Importantly, no financial conditions will be set in order to qualify for a restructuring plan. This means both solvent and insolvent companies will be able to propose restructuring plans to their creditors.
Solvent companies also
The government says it believes that allowing solvent companies to address emerging financial difficulties will reduce stigma and encourage earlier action on the part of directors, thereby avoiding value-destructive action of a formal insolvency and leading to better outcomes on the whole for creditors and other stakeholders in a company.
Ipso facto termination clauses
Reversing a long-standing reliance on freedom of contact, the government proposes limitations on ipso facto termination clauses in contracts, “to prevent suppliers terminating contracts solely by virtue of a company entering an insolvency process”. The protections built into the proposals will safeguard creditors from unfair detriment where their contractual rights are interfered with by the effect of a restructuring plan.
Attention is also given to the duties and responsibilities of directors to “help ensure that creditors, employees and other stakeholders are treated fairly by the directors of ailing companies”.
The proposals include new powers for the Insolvency Service to investigate directors of deregistered companies, enhancements to existing antecedent recovery powers and the ability to disqualify directors of holding companies who unreasonably sell insolvent subsidiaries.
The measures would seek to improve corporate governance by aiming to tackle reckless directors and better protect pensions, small suppliers and workers who lose out when companies fail. Increased responsibilities will be place on decisions to pay dividends, and the provisions of greater access to training for directors and minimum standards for independent board review.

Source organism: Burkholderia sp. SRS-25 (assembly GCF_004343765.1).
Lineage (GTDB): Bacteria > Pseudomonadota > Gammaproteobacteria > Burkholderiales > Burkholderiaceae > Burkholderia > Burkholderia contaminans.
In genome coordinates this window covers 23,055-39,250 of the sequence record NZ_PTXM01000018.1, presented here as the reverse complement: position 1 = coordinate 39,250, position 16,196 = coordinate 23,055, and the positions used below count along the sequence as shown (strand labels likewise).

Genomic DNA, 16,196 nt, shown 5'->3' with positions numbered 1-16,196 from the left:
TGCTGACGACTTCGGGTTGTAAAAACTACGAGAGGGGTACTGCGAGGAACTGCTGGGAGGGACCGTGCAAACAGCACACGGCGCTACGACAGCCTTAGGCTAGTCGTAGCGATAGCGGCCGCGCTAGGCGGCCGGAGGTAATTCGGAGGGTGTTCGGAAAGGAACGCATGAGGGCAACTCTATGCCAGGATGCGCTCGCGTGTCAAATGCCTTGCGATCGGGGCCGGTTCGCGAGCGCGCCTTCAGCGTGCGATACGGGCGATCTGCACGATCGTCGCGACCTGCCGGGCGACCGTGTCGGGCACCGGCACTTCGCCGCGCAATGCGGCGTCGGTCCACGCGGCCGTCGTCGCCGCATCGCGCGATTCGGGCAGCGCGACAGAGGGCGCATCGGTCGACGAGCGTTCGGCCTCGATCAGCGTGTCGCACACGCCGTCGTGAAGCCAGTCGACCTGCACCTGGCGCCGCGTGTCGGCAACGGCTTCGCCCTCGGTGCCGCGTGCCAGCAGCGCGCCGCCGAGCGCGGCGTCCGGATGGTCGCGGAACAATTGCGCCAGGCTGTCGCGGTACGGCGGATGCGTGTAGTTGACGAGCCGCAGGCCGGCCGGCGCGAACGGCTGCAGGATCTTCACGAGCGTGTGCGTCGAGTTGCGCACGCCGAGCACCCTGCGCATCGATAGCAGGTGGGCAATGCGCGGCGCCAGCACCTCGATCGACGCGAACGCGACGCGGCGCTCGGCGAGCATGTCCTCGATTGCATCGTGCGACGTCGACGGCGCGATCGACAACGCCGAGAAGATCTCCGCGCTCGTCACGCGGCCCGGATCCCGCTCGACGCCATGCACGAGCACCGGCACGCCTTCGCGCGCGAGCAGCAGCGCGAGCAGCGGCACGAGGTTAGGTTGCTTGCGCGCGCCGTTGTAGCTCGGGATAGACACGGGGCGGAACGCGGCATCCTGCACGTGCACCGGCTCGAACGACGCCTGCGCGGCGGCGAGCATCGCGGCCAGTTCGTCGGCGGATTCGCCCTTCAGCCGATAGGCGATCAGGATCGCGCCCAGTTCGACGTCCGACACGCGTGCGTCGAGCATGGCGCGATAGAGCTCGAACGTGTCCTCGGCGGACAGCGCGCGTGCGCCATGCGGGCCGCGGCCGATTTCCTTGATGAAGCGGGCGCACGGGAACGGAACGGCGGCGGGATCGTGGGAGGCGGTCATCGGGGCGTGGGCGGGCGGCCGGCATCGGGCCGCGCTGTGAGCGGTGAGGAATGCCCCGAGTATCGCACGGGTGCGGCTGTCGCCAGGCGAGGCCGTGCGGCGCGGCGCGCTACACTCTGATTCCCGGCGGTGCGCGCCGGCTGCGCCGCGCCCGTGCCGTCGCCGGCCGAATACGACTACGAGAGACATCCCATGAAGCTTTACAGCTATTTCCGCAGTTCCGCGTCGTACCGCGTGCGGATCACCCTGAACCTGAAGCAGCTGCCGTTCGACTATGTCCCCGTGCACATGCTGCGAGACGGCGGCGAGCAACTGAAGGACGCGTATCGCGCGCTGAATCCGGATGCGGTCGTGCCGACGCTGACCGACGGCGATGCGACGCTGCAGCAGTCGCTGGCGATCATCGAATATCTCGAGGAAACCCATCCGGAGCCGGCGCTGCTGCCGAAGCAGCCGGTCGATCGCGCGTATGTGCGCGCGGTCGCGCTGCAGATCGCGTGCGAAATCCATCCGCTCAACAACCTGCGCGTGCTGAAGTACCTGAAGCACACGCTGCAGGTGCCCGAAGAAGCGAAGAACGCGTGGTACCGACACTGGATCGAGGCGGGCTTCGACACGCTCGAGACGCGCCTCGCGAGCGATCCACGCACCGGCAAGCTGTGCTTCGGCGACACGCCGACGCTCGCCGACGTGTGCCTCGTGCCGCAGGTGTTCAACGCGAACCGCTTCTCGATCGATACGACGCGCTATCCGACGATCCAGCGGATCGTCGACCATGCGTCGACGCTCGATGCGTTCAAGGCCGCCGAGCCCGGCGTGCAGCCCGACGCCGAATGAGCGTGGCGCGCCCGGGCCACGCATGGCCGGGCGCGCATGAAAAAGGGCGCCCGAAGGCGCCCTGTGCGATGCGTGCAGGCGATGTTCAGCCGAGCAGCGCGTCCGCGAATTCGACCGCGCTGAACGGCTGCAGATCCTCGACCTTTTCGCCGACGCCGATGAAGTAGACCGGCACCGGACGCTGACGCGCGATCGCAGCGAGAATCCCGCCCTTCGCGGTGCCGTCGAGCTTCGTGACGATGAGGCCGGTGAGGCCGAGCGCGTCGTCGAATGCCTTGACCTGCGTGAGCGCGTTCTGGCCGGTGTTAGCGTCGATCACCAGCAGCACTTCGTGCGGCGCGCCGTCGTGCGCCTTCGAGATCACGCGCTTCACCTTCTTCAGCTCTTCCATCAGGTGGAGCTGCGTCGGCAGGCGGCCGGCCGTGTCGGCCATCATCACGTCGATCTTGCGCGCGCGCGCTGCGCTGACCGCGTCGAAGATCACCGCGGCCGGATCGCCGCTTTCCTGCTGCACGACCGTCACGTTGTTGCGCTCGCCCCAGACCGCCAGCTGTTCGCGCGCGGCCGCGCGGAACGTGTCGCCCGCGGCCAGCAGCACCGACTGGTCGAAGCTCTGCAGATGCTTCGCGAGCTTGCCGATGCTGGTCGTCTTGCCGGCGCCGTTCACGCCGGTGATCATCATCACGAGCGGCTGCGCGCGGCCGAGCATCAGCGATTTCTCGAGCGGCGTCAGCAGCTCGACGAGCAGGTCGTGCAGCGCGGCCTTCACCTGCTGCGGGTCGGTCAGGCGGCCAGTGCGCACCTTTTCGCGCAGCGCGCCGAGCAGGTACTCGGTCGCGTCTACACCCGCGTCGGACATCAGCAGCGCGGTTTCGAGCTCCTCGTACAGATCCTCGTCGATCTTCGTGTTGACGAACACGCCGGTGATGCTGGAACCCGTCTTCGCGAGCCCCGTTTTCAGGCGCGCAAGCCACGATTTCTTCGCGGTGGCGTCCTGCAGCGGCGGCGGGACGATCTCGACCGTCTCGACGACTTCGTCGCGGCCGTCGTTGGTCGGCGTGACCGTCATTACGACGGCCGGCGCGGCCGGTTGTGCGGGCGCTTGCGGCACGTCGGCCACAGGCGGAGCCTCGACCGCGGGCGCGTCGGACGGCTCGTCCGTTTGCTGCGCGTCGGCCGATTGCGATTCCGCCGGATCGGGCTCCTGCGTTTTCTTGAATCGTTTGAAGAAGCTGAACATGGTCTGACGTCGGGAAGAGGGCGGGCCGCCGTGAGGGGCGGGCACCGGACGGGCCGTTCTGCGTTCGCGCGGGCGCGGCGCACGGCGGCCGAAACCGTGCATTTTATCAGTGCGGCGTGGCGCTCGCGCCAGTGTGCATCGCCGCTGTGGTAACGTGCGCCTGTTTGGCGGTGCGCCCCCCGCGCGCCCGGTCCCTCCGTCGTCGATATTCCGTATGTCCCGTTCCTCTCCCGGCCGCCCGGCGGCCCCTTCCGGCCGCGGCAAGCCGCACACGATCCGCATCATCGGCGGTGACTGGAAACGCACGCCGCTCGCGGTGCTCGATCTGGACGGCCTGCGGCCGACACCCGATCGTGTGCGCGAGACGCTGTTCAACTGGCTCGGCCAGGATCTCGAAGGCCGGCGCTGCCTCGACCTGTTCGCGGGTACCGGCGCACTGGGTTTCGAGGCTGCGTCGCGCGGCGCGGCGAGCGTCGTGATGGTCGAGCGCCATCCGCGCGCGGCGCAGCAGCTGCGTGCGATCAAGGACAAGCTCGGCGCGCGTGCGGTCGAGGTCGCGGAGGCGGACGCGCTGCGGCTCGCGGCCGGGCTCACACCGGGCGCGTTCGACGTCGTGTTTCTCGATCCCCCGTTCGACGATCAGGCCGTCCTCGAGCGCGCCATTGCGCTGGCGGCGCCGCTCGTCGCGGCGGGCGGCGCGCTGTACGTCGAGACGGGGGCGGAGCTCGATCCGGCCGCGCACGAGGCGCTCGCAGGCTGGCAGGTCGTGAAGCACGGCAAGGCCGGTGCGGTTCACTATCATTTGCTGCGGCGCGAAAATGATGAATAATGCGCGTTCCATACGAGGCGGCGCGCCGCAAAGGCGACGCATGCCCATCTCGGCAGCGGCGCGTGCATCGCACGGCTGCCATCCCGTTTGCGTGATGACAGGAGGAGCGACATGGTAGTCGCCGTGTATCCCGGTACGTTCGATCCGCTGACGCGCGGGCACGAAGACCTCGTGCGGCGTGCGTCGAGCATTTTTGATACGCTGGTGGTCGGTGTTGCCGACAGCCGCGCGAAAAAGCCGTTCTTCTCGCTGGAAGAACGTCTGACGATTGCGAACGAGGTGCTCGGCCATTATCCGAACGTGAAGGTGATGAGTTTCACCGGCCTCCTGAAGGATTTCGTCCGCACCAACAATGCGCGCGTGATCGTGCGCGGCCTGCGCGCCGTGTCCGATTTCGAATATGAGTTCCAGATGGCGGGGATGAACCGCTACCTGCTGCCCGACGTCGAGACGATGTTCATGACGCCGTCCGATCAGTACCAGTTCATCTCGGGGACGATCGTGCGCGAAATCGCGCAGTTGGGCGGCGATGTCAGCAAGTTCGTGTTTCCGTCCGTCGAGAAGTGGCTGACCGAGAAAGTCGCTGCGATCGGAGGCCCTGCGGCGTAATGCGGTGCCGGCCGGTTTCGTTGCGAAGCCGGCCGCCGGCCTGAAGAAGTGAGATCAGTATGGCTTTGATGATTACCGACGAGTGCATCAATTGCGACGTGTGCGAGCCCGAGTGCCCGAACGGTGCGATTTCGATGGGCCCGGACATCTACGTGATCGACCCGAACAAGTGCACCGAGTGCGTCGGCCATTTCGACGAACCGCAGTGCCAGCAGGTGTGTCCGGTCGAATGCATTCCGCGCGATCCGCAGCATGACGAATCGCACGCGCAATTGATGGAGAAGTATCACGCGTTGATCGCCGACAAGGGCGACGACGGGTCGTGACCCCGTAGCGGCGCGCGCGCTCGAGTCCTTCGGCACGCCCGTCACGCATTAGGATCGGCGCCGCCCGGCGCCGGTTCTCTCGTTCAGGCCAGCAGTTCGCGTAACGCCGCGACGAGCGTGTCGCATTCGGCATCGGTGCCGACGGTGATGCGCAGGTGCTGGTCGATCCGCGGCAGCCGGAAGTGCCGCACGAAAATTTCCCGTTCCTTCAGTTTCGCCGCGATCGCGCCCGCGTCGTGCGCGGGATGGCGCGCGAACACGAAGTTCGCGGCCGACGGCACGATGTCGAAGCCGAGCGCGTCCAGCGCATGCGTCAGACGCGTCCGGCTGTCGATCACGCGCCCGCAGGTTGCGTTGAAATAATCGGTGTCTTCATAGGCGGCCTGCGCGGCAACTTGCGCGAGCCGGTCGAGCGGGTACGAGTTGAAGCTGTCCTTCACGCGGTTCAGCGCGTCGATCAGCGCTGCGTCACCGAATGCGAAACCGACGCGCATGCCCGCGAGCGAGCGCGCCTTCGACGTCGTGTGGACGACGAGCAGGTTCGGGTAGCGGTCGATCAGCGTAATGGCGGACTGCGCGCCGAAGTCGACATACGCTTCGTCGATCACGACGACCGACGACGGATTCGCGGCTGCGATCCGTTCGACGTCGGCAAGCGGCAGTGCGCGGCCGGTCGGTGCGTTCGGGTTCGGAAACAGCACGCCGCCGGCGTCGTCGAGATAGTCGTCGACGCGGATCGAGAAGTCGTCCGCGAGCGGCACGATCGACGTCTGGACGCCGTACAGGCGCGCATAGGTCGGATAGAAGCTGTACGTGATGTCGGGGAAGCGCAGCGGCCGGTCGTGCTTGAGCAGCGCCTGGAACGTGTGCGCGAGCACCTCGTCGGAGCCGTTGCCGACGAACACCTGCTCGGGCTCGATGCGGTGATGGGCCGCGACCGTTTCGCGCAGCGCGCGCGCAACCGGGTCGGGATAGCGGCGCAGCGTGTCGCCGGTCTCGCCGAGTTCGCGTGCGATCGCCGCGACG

Other UK Contexts
These reforms appear while other matters are under review in the UK – pre-packs, and the Insolvency Code of Ethics.
The Insolvency Service is in the process of assessing the operation of pre-packs and is yet to conclude or announce its findings. The review is examining whether the pre-pack pool has increased transparency and public confidence in connected party prepack administrations; what numbers of connected party purchasers have chosen not to approach the pool and why; and what is the success rate of the new company where purchasers approached the pool between 1 January 2016 and 31 December 2016. The Insolvency Service provided some initial assessment of pre-packs in its 2017 Review of insolvency practitioner regulation, of May 2018.
As to the Insolvency Code, the Joint Insolvency Committee (JIC) has consulted on changes to the Code, following its first detailed review since its introduction in 2009. Views were sought from insolvency practitioners and other interested parties on issues concerning referrals, for example, in the changed business environment in which practitioners now operate. These go to challenge existing restrictions based on perceptions of practitioner independence. The UK Code review will now need to take account of the changes proposed by the government in these latest reforms.
 Insolvency and Corporate Governance – Government Response, 26 August 2018